CNY convertibility – long run impacts on Australian Dollar

November 3, 2011

FOREX, Global Macro

Yesterday I heard that Russia had finally been granted admission to the WTO. apparently the mandarins in Tbilisi had decided that their Georgian blocking of the Russian ascension to the WTO was hurting them more than the Russians who were blockading their wine and other exports. So they put their pride aside and even though they fought, and lost, a war just a few years ago the former Soviet satellite is moving on.

So it is more broadly around the world because, believe it or not, even while the Greek situation seems to go from drama to farce the rest of the world is still just trying to get on with things. People are still trying to make ends meet, governments are still trying to provide the services for infrastructure and their economy and markets are just trying to make a buck. Life goes on as they say.

So today I would like to take a break from all the doom, gloom and boom (yes literally as in explosion) of what will or might happen in Greece and Europe and what that might do to markets and focus on the progress of the Chinese toward convertibility of the Chinese Yuan (CNY). Whereas the market sets the rate for currencies like the Australian Dollar the Chinese have a firmer control on their currency allowing it to slowly appreciate through time but only at a pace and with a direction they are comfortable with.

As the chart below shows the CNY has been steadily appreciating since the middle part of 2010. Slowly but surely and regardless of what the American legislature might say the Chinese should be congratulated for the speed and persistence with which they have allowed the CNY to appreciate against the USD in that time. It is up 7% since then but more importantly 23% since 2005. So the Chinese aren’t exactly being recalcitrant just not moving to the speed or whim of the west which dearly wants the CNY to be well, dearer and thus less competitive.

So the news, in the FT yesterday our time, that the Chinese where moving toward convertibility of the CNY and perhaps at a faster pace than many had expected was to me good news for the global economy and for Australia. First what is convertibility? Essentially it implies that the CNY is freely convertible to other currencies without government intervention – in Australian term, it floats. So the market will set the rate.

The FT was quoting Xia Bin “an advisor to China’s central bank” who said that,

…if the Chinese government is to turn Shanghai into an international financial centre  – a hub to rival Hong Kong or New York by 2020 – it won’t be able to do so without a fully convertible RMB.

“We are very close to the requirement for full convertibility. Personally, I think we are just one step away now. It will be a political decision and we are not as far away as some people think. It is not as big of a step as some people tout it,” Xia said.

“We have 10 years and we should be able to do it [make the renminbi fully convertible],” he added.

So it’s not going to happen in a hurry and I doubt that it will happen until this crisis is resolved because as the FT noted,

one reason Beijing has not yet make the RMB fully convertible is because of fears that this will attract a deluge of speculative hot money from investors who believe the renminbi can only get stronger against the dollar.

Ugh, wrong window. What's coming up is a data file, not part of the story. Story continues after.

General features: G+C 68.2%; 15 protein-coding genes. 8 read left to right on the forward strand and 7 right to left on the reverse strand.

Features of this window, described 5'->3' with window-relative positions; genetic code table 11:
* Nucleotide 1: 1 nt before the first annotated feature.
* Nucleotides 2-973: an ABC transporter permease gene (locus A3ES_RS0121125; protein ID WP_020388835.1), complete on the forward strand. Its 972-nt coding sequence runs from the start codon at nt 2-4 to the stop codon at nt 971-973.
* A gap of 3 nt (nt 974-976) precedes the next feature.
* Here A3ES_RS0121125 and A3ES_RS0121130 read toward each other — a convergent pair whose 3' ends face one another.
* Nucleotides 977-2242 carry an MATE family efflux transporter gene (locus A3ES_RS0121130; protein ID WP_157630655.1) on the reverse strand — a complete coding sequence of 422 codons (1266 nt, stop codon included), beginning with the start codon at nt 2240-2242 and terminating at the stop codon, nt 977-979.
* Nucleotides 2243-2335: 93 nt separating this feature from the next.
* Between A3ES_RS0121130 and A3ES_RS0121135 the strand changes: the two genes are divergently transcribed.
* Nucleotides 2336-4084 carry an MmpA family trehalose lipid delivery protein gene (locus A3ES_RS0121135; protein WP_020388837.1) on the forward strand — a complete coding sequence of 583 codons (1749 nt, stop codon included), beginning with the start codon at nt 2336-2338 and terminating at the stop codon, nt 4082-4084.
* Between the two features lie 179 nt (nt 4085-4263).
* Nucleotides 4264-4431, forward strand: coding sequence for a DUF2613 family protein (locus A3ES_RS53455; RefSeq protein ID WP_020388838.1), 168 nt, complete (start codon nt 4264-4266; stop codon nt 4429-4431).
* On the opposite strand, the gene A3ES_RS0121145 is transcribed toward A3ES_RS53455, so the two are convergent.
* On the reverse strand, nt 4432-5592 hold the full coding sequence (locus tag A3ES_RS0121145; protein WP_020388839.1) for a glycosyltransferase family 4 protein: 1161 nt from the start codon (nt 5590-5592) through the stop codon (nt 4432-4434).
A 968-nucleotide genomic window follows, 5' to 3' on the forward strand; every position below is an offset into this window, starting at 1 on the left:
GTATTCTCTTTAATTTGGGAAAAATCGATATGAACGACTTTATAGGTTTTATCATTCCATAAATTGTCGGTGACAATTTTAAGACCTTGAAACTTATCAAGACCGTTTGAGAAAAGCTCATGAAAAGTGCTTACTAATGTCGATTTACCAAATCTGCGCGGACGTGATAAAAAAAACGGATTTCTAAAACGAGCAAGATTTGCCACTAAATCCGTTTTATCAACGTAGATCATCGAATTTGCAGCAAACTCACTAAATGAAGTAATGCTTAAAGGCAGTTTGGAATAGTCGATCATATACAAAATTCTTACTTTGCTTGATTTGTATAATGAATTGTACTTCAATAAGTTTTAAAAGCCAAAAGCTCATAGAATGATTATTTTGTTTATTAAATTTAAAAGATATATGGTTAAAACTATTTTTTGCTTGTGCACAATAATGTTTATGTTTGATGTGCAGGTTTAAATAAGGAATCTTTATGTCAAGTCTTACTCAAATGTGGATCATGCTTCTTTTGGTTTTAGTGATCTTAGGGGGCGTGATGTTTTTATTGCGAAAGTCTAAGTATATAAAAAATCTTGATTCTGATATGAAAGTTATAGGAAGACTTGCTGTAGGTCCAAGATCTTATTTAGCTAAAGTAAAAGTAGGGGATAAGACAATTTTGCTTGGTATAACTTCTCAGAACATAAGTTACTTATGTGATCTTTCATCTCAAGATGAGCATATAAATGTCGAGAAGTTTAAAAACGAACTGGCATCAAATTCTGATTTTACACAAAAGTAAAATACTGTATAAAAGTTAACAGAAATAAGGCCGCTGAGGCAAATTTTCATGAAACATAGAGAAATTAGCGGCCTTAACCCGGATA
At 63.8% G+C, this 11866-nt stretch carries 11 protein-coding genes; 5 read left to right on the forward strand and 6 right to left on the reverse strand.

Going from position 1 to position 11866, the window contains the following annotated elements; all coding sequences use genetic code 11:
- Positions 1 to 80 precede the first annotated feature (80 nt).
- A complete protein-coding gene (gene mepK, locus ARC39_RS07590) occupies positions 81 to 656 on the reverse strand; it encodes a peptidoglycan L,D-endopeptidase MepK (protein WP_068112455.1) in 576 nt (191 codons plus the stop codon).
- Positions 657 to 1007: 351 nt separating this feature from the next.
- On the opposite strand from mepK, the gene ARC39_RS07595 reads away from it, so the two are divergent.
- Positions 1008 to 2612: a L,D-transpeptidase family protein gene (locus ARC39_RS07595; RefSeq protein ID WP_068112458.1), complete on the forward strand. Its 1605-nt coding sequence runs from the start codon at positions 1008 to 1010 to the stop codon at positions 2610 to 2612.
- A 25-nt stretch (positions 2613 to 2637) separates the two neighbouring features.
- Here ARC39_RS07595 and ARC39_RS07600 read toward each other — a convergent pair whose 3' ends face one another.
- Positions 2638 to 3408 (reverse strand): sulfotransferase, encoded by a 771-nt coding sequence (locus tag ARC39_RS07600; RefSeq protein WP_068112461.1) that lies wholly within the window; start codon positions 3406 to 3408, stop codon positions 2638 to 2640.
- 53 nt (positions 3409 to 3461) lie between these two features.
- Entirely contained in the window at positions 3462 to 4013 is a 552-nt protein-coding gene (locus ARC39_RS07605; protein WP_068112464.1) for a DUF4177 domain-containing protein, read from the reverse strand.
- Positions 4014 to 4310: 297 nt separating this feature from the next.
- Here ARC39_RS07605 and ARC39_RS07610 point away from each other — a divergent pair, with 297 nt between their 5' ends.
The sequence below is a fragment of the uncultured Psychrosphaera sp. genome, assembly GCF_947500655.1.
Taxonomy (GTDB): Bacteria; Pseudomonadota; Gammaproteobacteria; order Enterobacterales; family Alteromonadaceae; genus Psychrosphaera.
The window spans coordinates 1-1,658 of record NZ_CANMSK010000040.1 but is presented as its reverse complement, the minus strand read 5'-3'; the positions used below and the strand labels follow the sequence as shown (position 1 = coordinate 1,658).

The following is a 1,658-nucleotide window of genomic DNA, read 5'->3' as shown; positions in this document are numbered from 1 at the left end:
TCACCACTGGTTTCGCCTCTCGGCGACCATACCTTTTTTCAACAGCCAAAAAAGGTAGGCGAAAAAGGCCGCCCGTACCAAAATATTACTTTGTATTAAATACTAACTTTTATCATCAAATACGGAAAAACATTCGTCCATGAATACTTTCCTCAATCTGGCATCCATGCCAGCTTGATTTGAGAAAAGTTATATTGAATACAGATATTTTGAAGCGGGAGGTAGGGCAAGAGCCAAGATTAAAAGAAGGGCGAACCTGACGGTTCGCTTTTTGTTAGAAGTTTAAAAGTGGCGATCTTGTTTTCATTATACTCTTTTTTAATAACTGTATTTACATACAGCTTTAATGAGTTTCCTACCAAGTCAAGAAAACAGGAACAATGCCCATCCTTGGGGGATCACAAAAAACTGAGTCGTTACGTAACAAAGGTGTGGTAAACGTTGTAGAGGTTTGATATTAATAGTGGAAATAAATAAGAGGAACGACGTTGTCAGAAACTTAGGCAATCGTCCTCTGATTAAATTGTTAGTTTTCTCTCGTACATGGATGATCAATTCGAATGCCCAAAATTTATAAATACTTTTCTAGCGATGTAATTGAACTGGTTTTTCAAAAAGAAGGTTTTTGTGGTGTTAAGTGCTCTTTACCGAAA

And there in lies the impact on Australia and the Australian Dollar. I strongly believe that a large part of the demand for the Australian dollar and the reason it seems to have been able to levitate above what you might think were more normal levels in this crisis is that it is now clearly both a leveraged China play but also a convertible China play.
You can move in and out of the Aussie in a way that is much easier than the CNY and you still get the leveraged bet via the Australian terms of trade. As we suggested yesterday however with the piece on the potential weakness coming down the pipe in China and the flip side of this is that if China does slow and if Australia’s terms does slip as the RBA suggested at this weeks monetary easing then the Australian Dollar is entering more dangerous waters than many think.
This, along with the technicals is the source of my near term bearish bias.
Longer term though a freely convertible CNY would take a way the buyers of Aussie who use it as a proxy for China as they could go direct themselves. But a freely convertible CNY would likely put upward pressure on the CNY meaning they can afford to pay more in USD terms for resources so it just might balance out.
With the mess in Europe going on and with all the other headwinds out there the move to convertibility is a long way away. And with the G20 meeting likely to have an other pop at China and its currency regime this is a conveniently placed story and bunch of comments.
but in the long run as China develops and its markets free up I reckon that it can only be good for Australia and the Australian Dollar, even if we lose our status as the convertible Chinese currency.
If you would like to read more about my thoughts on China and the Australian dollar here is a piece I wrote at MacroBusiness earlier this year.

 Please remember these are not recommendations for you to trade these are my views and I have my risk management tools and risk parameters that you do not have access to. Thus, this blog is for information only and does not constitute advice. Neither Greg McKenna nor Lighthouse Securities has taken your personal circumstances, objectives or financial situation into account. Because of this you should, before acting on this information, consider its appropriateness, having regard to your objectives, financial situation or needs.

If you do need economic, investment or financial advice we are happy to help.

Please Email the team at Lighthouse at or Greg directly on

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